Arenstein v. California State Bd. of Pharmacy (1968) 265 Cal.App.2d 179, 188, 71 Cal.Rptr. 357,5 on which the Commission relies, pre-dates Strumsky v. San Diego County Employees Assn., supra, 11 Cal.3d 28, 44–45, 112 Cal.Rptr. 805, 520 P.2d 29 by six years and has been rejected by numerous cases decided in the post-Strumsky era. (See e.g., Pittsburgh Unified School Dist. v. Commission On Professional Competence (1983) 146 Cal.App.3d 964, 977, 194 Cal.Rptr. 672; San Dieguito Union High School Dist. v. Commission on Professional Competence (1985) 174 Cal.App.3d 1176, 1180, 220 Cal.Rptr. 351; Bassett Unified School Dist. v. Commission on Professional Competence (1988) 201 Cal.App.3d 1444, 1451, 247 Cal.Rptr. 865; Cooper v. Kizer (1991) 230 Cal.App.3d 1291, 1300, 282 Cal.Rptr. 492.)
The record in this case leaves no room for doubt about the trial court's error. As the court described its task, it was required “to decide if the weight of the evidence or the preponderance of the evidence supported what the Civil Service Commission did” and to reverse only “if the preponderance of the evidence doesn't support their findings.” The court went on: “I don't believe I have the ability to reweigh credibility. And the reason for that—that's a standard appellant [sic ] rule. The reason for that is that the appellate court, and that's the way we're sitting in these case[s], we have no opportunity to see the witnesses testify, to listen to the inflections in their voice[s], to see their noses grow, so to speak. So we can't reweigh the evidence. We [do not] deal with whether we think the credibility is different than the tribunal did. But we definitely have to decide if the preponderance of the evidence under the independent judgment test supports or doesn't support the lower finding.” (Emphasis added.)
These statements are flatly wrong. As we explained in Guymon, “[b]y reason of the importance of rights generally affected by administrative adjudications subject to the independent judgment test of review, California fixes responsibility for factual determination at the trial court rather than the administrative agency tier of the pyramid as a matter of public policy.” (Guymon v. Board of Accountancy, supra, 55 Cal.App.3d at p. 1015, 128 Cal.Rptr. 137; see also Hankla v. Long Beach Civil Service Com. (1995) 34 Cal.App.4th 1216, 1222, 40 Cal.Rptr.2d 583 [the “purpose of the writ of mandamus procedure is not to rubber stamp every administrative decision that is rendered”]; Eisenberg, Horvitz & Wiener, Cal. Practice Guide: Civil Appeals and Writs (Rutter 1995) Scope and Limits of Appellate Review, § 8:127 et seq. [the theory is that abrogation of a fundamental vested right “ ‘is too important to the individual to relegate it to exclusive administrative extinction’ ”].) 6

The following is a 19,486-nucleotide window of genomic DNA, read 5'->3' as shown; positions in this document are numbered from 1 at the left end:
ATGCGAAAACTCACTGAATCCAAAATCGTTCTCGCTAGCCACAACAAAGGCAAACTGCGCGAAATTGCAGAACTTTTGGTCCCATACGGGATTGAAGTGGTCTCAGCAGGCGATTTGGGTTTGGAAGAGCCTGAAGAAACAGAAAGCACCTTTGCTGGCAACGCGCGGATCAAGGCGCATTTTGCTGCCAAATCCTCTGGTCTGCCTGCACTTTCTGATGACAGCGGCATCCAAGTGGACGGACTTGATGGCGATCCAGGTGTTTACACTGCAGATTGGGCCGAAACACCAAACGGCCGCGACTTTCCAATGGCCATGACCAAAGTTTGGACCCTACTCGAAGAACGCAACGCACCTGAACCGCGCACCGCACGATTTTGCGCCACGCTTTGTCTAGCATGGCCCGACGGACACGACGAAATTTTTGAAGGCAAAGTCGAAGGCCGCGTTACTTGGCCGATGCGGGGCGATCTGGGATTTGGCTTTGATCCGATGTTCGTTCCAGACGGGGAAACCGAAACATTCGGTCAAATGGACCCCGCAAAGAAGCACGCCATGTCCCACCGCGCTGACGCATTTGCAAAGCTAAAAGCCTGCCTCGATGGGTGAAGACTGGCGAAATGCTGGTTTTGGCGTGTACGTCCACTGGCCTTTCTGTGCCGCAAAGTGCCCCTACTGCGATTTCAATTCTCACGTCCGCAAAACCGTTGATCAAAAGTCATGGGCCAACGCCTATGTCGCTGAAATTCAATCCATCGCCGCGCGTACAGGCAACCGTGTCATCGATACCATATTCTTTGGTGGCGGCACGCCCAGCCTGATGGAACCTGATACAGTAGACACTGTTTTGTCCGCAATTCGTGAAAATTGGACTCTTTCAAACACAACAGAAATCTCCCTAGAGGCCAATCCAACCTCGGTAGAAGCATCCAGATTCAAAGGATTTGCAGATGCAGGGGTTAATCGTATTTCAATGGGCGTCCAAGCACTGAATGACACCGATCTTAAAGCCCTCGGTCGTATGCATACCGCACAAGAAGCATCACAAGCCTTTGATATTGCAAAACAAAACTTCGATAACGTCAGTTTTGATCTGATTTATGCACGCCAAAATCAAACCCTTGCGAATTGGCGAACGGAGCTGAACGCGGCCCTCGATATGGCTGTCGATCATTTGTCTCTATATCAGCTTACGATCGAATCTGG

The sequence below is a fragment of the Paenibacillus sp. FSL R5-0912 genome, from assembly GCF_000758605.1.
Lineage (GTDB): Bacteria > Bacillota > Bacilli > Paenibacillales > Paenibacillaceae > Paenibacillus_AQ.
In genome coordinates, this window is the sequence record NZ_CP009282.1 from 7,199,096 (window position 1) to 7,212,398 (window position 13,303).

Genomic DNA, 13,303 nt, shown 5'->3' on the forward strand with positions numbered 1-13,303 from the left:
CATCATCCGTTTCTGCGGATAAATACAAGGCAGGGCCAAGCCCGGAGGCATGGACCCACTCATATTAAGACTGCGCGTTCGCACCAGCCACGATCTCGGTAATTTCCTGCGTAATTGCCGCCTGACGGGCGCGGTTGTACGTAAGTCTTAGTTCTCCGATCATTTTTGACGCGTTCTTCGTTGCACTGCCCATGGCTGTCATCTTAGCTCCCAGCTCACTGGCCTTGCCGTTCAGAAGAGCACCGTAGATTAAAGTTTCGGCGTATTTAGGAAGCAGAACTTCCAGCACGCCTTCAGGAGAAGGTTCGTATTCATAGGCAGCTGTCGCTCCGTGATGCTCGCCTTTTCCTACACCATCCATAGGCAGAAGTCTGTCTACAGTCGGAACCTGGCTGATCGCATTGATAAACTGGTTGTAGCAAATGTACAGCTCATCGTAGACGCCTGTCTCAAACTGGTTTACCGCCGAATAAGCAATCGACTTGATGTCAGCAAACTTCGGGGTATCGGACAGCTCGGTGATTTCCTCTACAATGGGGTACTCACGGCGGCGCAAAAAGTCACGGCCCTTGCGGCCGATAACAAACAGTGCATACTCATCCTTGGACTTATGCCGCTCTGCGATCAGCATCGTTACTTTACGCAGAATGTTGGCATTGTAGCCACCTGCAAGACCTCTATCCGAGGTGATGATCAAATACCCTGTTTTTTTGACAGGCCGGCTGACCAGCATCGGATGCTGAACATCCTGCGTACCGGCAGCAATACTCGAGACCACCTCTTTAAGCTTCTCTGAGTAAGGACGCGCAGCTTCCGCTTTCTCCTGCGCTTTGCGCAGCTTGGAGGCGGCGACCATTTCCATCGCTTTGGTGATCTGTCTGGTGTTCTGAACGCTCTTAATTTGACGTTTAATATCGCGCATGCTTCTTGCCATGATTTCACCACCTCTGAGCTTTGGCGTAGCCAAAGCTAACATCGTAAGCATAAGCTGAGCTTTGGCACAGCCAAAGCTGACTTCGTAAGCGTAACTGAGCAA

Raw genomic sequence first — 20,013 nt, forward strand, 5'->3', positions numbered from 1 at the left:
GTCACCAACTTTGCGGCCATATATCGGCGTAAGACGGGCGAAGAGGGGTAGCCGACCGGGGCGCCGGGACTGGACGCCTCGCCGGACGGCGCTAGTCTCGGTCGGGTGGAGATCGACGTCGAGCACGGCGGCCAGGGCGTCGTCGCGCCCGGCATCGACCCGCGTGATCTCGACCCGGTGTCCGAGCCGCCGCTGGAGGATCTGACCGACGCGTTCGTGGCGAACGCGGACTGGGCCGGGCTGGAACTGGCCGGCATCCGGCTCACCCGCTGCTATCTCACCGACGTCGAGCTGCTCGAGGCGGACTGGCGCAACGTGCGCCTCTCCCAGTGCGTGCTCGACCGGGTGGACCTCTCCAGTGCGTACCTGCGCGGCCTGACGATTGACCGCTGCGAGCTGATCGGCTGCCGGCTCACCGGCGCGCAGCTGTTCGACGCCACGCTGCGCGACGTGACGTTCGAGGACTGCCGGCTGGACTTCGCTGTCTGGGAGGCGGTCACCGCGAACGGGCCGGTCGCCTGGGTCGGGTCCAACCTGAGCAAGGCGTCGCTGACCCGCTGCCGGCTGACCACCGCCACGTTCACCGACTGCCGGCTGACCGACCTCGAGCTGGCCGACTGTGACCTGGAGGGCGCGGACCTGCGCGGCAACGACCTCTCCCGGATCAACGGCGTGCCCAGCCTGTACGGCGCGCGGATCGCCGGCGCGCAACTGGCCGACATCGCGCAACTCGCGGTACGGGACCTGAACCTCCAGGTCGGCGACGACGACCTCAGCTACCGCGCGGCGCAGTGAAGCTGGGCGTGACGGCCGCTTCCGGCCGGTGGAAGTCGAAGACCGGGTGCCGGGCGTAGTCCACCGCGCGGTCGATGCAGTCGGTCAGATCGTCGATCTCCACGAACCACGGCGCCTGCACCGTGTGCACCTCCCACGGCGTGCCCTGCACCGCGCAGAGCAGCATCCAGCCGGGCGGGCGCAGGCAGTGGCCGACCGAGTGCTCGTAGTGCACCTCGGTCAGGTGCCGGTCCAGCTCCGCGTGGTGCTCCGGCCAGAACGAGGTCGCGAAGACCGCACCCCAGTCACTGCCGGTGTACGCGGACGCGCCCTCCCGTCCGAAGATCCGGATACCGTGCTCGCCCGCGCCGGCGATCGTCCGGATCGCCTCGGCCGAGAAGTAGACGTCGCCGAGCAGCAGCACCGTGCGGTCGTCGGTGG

The trial court's mistake goes to the heart of this case and precludes our ability to reach the merits of the appeal. This is so because on appeal from a judgment in a case where the trial court is required to exercise its independent judgment, our review of the record is limited to a determination of whether substantial evidence supports the trial court's conclusions and, in making that determination, we must resolve all conflicts and indulge all reasonable inferences in favor of the party who prevailed in the trial court. (County of Alameda v. Board of Retirement (1988) 46 Cal.3d 902, 910, 251 Cal.Rptr. 267, 760 P.2d 464; Bixby v. Pierno, supra, 4 Cal.3d at p. 143, fn. 10, 93 Cal.Rptr. 234, 481 P.2d 242; Pasadena Unified Sch. Dist. v. Commission on Professional Competence (1977) 20 Cal.3d 309, 314, 142 Cal.Rptr. 439, 572 P.2d 53.) It follows that where the trial court has failed to perform its duty, we are unable to perform ours, and the matter must be remanded for a new trial. (Guymon v. Board of Accountancy, supra, 55 Cal.App.3d at p. 1016, 128 Cal.Rptr. 137 [the factfinding function is that of the trial court].)